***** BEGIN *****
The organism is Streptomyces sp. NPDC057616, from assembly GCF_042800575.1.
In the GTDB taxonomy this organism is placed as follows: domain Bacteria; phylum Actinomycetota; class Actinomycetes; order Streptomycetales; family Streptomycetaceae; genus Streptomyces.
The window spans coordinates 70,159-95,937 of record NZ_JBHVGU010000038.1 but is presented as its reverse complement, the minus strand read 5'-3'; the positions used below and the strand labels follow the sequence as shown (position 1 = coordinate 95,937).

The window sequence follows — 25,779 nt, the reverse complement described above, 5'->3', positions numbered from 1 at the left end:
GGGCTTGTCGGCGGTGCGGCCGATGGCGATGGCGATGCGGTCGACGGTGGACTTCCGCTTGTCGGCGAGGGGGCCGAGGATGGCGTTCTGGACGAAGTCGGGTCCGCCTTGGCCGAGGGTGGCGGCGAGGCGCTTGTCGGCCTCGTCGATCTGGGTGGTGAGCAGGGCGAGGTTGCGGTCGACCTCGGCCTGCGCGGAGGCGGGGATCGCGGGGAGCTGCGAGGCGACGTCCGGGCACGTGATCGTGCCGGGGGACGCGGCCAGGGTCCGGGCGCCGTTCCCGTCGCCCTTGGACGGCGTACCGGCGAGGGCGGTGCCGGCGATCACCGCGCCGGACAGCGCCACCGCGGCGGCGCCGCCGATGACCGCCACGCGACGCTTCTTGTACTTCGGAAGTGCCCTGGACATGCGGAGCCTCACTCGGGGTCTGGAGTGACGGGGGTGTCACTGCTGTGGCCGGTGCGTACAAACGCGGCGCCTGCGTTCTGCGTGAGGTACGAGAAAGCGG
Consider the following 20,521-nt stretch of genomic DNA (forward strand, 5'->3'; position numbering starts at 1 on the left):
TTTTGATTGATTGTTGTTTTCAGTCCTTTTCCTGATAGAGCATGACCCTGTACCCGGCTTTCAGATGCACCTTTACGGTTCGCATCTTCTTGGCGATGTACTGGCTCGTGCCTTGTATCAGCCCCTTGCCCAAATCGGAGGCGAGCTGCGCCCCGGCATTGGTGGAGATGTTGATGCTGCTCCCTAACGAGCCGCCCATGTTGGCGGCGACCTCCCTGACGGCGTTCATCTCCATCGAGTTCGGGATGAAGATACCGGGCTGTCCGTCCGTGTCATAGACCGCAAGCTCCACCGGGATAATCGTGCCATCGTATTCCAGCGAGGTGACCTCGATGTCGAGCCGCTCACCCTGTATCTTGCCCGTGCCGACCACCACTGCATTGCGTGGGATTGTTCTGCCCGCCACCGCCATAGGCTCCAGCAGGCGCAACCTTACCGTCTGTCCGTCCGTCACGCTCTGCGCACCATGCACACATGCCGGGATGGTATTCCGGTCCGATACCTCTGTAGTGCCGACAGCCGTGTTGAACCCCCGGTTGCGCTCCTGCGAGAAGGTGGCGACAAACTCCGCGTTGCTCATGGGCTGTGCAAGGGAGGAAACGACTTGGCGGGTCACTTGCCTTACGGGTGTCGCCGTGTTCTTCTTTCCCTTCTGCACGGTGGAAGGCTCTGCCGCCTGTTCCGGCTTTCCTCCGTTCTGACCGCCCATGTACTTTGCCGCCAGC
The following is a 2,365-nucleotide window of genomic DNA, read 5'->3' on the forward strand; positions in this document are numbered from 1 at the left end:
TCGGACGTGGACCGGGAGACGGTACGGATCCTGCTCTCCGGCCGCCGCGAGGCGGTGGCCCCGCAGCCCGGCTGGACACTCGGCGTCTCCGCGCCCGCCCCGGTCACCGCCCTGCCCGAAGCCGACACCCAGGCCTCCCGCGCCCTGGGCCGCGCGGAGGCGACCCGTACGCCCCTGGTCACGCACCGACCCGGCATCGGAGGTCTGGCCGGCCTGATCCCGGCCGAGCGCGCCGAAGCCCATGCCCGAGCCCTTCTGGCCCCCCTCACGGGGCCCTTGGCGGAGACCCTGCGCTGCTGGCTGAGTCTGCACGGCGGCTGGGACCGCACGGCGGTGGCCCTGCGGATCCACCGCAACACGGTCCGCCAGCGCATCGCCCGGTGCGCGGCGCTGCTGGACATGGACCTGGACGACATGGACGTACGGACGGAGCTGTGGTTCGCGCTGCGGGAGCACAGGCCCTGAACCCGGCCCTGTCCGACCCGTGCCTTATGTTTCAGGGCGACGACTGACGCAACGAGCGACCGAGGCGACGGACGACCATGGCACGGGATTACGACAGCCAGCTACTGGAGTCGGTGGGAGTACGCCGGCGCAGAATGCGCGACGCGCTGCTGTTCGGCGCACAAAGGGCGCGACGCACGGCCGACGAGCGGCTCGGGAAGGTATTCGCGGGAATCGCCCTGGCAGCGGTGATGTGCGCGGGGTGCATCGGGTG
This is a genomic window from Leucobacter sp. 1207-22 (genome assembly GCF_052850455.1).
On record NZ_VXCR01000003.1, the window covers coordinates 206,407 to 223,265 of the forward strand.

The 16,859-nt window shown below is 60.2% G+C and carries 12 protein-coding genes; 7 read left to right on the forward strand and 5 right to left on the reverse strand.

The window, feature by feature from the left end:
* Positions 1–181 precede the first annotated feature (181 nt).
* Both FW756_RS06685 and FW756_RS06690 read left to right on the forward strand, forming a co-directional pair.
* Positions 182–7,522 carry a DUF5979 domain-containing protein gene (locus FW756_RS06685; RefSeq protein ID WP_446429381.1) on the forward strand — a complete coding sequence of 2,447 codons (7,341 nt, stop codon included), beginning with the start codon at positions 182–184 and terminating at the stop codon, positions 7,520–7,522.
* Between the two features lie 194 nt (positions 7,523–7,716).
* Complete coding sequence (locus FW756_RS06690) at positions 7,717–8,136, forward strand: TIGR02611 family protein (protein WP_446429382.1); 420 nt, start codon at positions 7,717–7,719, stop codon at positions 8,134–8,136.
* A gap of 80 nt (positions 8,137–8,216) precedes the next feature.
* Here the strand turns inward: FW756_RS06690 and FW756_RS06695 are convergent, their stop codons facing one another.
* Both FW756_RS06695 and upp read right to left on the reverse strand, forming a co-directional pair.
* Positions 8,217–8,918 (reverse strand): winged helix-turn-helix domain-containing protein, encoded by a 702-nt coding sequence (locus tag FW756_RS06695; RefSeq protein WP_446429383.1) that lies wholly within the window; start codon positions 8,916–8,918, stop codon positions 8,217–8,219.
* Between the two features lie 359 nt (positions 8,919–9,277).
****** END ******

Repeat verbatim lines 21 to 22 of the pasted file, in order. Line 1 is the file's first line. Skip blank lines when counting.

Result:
* Both FW756_RS06695 and upp read right to left on the reverse strand, forming a co-directional pair.
* Positions 8,217–8,918 (reverse strand): winged helix-turn-helix domain-containing protein, encoded by a 702-nt coding sequence (locus tag FW756_RS06695; RefSeq protein WP_446429383.1) that lies wholly within the window; start codon positions 8,916–8,918, stop codon positions 8,217–8,219.